However, Spurs are in a very strong position to attract Negredo. It’s pretty much a fight between them and Atletico in all likelihood and the prospect of being crossed to by Gareth Bale should be an enticing one.

Tottenham to sign Barcelona’s Afellay?

Amongst the list of forwards and attacking midfielders at Barcelona, one-time Dutch wonderboy Ibrahim Afellay is not the first you would name. He might not even be in the top five or even ten, but this only reflects on the strength Barcelona have in that department rather than being a slight on his qualities. He’s apparently on Spurs’ radar, as much for what he has shown previously because over the last two seasons he has suffered two major injuries and thus not even played 20 games.

A cruciate ligament tear at the start of the 2011/12 season curtailed what had been a positive start to life at the Camp Nouwhere he’d made 21 appearances after arriving in January 2011. At the time his move was considered something of a surprise as he seemed destined for first team football elsewhere but he managed to force his way in to the team and kept his spot with his extreme pace, trickery and direct running. Even back then Pep Guardiola was concerned about his team being one paced, and Afellay was purchased to add the kind of speed they didn’t really have. His potential importance to the team as a pace outlet was dampened when the club spent over £30m to get Alexis Sanchez in the summer of 2011, thus putting another obstacle in Afellay’s path.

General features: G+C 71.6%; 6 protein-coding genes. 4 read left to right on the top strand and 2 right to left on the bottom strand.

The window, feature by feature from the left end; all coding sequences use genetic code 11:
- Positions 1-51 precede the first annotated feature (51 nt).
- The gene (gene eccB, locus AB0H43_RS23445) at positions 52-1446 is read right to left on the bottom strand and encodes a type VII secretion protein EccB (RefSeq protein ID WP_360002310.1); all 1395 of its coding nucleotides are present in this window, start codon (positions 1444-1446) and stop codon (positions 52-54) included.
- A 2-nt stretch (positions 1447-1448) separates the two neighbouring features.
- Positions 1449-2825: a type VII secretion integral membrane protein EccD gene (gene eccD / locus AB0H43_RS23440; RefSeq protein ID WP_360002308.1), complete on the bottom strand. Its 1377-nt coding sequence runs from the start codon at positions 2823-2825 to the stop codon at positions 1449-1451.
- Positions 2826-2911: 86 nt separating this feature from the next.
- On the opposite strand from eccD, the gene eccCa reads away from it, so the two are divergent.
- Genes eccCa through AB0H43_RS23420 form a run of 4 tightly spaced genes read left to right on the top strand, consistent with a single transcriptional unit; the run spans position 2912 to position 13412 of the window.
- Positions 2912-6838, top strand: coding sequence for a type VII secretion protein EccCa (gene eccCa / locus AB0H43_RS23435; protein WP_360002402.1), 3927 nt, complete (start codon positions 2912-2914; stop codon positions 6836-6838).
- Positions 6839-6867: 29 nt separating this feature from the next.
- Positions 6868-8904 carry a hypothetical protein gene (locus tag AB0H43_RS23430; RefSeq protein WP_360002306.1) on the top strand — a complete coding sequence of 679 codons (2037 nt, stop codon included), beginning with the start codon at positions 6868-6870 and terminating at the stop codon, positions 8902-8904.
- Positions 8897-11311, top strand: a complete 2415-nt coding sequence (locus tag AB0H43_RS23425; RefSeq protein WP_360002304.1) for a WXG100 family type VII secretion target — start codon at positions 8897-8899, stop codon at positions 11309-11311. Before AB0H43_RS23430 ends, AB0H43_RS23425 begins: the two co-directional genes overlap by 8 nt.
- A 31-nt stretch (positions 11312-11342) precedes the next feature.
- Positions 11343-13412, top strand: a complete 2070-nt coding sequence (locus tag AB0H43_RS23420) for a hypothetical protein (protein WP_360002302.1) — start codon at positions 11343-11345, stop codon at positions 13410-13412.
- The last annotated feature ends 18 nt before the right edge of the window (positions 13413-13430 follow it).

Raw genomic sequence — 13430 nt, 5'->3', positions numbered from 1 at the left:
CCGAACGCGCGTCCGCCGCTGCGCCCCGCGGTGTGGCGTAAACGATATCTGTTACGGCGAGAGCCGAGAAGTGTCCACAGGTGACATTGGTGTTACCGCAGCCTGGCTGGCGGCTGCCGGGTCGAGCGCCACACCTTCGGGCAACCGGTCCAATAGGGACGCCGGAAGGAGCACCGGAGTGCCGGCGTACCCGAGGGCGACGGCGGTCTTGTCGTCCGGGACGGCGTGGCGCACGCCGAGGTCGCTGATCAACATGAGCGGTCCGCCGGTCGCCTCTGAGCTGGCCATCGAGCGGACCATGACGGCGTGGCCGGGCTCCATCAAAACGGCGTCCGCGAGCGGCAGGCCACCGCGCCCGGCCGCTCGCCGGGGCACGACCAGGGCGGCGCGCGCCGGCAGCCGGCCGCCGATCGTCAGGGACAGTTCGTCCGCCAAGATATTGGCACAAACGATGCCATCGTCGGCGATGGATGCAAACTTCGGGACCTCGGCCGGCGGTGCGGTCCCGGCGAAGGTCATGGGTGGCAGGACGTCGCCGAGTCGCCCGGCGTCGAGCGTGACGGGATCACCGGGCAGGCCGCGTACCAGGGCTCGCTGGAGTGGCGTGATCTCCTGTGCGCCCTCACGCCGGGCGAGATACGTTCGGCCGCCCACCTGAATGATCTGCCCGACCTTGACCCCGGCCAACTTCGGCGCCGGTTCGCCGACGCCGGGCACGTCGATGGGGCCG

Ibrahim Afellay

Despite this there was still optimism about his chances but a cruciate ligament rupture in pre-season saw him sit out the entire 2011/12 season. When Guardiola moved on, the new manager Tito Vilanova placed much less of an emphasis on pace, as Barcelona moved back to their roots of fluid movement and ball retention with players trained at La Masia. It pretty much made Afellay a bench warmer at best so despite his impressive early flashes he was loaned out to Schalke. After a decent enough start he was injured in November and out for the rest of the season once more.

So why should Spurs be interested in someone so injury prone? Well, the key is the talent he possesses. Afellay got his move to Barcelona having enjoyed a 13-goal season in Holland and was in red hot form on a run of seven goals in 19 games in the season in which they signed him. His combination of speed, smoothness, trickery and goal threat made him a great prospect, desired around Europe.

Afellay is best when played wide on the left in a 4-2-3-1 type system where he has the freedom to roam centrally as well as using his pace to outstrip full backs and get crosses in. The one flaw in his game historically is that his assists totals aren’t great. He tends to do things a full speed all the time which can lead to some imprecision and frustration but also spells of devastation.

With or without Bale in the side, Spurs still need pace on the left. Moving Bale centrally was a great decision but they necessarily lost the width he provides on the left. Spurs should be planning the squad on the assumption that they will have Bale next season and so signing a player who would allow Bale to remain central could be key. Afellay has injury concerns certainly, but so did Rafael van der Vaart when he arrived. If they can get him fit and use him properly he could be a real bargain. It’s a big if considering his injury history but an intriguing option nonetheless.